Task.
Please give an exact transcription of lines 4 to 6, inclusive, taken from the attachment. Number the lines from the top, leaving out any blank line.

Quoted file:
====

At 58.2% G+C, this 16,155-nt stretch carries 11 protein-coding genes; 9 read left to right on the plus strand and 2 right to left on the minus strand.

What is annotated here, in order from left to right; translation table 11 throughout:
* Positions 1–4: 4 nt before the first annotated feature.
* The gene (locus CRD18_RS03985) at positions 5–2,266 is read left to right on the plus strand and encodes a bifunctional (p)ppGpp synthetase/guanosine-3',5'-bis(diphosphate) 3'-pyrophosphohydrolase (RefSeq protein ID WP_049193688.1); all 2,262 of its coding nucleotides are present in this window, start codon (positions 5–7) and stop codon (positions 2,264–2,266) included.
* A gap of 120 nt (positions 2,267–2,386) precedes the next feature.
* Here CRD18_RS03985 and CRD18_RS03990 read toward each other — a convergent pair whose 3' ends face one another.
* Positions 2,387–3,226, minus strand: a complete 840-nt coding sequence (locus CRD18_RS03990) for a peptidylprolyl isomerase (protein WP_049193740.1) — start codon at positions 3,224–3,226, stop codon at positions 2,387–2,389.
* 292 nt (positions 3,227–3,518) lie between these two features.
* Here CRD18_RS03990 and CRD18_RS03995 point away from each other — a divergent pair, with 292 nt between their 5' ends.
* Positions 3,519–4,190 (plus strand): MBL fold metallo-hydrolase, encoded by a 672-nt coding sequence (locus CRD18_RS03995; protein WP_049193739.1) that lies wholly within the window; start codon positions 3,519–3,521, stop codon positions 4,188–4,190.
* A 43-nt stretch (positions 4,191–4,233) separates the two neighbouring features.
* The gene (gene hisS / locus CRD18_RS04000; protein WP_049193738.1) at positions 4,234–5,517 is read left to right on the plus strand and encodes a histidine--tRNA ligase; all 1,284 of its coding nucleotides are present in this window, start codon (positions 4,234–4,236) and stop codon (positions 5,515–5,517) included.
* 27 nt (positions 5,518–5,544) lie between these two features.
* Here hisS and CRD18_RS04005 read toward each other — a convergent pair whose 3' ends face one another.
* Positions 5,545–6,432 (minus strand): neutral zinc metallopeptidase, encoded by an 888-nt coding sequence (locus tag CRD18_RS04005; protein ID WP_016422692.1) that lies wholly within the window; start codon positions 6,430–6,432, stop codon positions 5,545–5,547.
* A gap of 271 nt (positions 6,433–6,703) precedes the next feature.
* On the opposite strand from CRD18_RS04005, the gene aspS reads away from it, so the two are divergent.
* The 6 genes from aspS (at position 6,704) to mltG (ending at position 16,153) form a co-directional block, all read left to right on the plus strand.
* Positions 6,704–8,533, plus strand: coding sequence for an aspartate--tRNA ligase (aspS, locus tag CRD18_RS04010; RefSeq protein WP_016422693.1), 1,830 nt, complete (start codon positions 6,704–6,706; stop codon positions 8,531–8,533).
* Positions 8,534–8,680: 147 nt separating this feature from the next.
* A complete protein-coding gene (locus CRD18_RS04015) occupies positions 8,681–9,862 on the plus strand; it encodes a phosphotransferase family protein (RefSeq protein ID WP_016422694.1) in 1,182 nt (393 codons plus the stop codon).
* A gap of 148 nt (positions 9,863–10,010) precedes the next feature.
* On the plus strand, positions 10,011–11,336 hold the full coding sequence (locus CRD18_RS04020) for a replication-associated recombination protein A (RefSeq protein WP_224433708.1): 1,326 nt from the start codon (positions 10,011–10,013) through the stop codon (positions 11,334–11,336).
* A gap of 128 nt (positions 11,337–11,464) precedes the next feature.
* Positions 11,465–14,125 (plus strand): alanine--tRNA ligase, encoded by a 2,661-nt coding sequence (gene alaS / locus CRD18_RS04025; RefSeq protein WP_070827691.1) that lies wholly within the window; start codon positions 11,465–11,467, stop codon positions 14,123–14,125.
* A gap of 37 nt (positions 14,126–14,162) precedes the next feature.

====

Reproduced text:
* The gene (locus CRD18_RS03985) at positions 5–2,266 is read left to right on the plus strand and encodes a bifunctional (p)ppGpp synthetase/guanosine-3',5'-bis(diphosphate) 3'-pyrophosphohydrolase (RefSeq protein ID WP_049193688.1); all 2,262 of its coding nucleotides are present in this window, start codon (positions 5–7) and stop codon (positions 2,264–2,266) included.
* A gap of 120 nt (positions 2,267–2,386) precedes the next feature.
* Here CRD18_RS03985 and CRD18_RS03990 read toward each other — a convergent pair whose 3' ends face one another.